Another strong poet in this magazine is Ed Galing, who gives us “First Born,” a touching description of the narrator at his son’s birth, fears and all: “i had the feeling that / it was all wrong / i wasn’t meant to be a father…” with the deft contrast to everyone else in the room being evidently thrilled “all smiling / shaking hands…oogling the little / brat” that last word like a slap. Then we go on to a second poem, “My Son At Sixty” for a second look at the relationship between these two people: “his hair is thinning / on the sides…I look at him / curiously / thinking…he /resembles my own / father…” Note the subtle use of enjambment, line after line ending at a precipice, we don’t know where the poet is going with his next word, the work winding down the page like the reflections of the poet himself. A great loss when this poet passed. We’ll miss him.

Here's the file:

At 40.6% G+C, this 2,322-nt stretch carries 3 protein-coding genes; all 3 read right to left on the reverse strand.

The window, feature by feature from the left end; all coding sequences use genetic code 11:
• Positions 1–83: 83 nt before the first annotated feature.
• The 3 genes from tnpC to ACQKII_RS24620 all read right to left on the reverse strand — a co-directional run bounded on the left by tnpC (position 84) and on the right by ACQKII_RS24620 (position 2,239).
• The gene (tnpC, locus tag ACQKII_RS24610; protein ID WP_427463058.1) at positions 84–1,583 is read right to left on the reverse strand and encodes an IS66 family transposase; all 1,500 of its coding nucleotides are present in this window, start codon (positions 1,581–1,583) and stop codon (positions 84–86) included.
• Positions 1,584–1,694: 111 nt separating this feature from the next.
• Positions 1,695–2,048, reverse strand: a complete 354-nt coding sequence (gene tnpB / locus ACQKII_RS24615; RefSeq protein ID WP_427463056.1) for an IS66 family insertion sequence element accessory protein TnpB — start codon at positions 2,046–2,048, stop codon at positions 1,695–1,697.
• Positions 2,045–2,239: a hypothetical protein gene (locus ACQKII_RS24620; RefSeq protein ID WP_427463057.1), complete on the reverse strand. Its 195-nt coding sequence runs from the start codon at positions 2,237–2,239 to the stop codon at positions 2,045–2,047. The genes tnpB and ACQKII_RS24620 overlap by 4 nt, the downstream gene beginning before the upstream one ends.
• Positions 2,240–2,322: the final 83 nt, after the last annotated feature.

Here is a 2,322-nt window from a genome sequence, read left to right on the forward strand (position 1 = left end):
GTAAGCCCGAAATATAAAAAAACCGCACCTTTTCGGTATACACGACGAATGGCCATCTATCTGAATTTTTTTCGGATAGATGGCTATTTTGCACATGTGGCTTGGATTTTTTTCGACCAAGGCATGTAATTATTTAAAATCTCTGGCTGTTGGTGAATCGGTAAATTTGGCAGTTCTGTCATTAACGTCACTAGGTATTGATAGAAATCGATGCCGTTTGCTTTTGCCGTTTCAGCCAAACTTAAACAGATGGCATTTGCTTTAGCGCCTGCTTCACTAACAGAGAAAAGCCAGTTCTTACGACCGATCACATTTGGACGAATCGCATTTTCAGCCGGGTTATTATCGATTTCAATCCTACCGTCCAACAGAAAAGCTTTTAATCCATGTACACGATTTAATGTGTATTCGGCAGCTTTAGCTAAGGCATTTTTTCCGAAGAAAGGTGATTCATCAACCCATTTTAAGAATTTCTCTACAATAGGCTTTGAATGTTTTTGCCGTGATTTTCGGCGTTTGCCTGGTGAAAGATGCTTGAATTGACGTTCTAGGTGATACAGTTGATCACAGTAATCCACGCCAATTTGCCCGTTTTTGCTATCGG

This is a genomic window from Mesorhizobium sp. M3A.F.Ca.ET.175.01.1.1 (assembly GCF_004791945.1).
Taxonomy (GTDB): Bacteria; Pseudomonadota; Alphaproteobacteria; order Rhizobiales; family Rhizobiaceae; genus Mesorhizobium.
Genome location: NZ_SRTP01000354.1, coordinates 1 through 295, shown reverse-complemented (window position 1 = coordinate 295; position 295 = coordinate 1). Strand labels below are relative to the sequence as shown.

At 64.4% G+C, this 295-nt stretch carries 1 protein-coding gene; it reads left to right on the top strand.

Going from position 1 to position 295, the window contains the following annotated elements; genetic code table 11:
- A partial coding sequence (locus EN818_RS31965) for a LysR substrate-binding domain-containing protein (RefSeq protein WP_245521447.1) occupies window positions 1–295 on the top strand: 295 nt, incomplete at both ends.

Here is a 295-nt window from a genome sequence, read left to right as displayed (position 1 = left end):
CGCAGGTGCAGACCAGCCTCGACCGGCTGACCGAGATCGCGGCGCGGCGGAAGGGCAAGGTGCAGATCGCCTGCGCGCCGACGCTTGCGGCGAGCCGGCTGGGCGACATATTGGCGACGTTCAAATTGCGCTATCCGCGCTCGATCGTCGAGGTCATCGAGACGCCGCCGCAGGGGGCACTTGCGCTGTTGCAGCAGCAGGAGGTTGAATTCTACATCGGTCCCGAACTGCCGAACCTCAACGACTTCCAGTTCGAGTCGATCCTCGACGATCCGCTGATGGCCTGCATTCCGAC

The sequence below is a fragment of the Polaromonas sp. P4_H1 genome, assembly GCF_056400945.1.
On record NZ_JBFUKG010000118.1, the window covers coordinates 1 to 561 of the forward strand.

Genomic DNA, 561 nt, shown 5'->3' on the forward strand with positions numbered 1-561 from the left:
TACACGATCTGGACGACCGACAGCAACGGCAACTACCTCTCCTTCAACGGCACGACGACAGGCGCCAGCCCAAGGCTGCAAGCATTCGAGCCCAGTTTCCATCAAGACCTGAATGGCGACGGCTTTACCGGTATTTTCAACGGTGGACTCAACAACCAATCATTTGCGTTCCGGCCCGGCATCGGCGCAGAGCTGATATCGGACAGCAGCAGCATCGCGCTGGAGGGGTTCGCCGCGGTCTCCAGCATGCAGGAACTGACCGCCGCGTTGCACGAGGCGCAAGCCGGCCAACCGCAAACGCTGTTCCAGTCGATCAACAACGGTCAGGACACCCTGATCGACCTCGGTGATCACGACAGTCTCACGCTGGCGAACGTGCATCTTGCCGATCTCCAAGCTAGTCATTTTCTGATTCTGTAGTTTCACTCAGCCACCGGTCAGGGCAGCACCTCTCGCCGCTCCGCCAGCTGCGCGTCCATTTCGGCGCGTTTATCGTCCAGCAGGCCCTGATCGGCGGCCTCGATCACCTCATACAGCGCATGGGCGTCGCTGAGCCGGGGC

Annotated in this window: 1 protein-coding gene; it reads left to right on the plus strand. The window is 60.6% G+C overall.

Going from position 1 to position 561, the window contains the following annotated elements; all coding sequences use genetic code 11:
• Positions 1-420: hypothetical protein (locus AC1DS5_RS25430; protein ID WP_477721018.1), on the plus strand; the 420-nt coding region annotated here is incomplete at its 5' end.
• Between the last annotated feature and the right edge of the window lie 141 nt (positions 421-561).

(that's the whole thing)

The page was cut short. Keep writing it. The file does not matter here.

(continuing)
“Cocoa,” by Anne Knowles, is a very enjoyable poem, the nitty gritty of a dignified, working life. “the cocoa / yielding to his ministrations / as to a sermon.”

Finally, JW Major gives us “Jump,” which starts as a portrait of a fascinating man. “his comedy deadpan, bulgy-eyed…smiling / like a cheap-made devil.” My wife and I once bought a work of folk art in Santa Fe, a woman being whooshed off on the back of a bicycle, the devil at the wheel. This poem starts us off with that same slant humor, but then the poem goes deeper: “I turn sunshine gray, he said….Now he’s not here but is here more than before…” and slowly we realize the poem isn’t about him at all, but about her: “I’m on the condo pool deck, the widow, / character from a movie with the old lady hair-do” and the skilled turn makes this a tremendously powerful poem, with an ending that takes your breath away.”

Peace in poetry,

P M F Johnson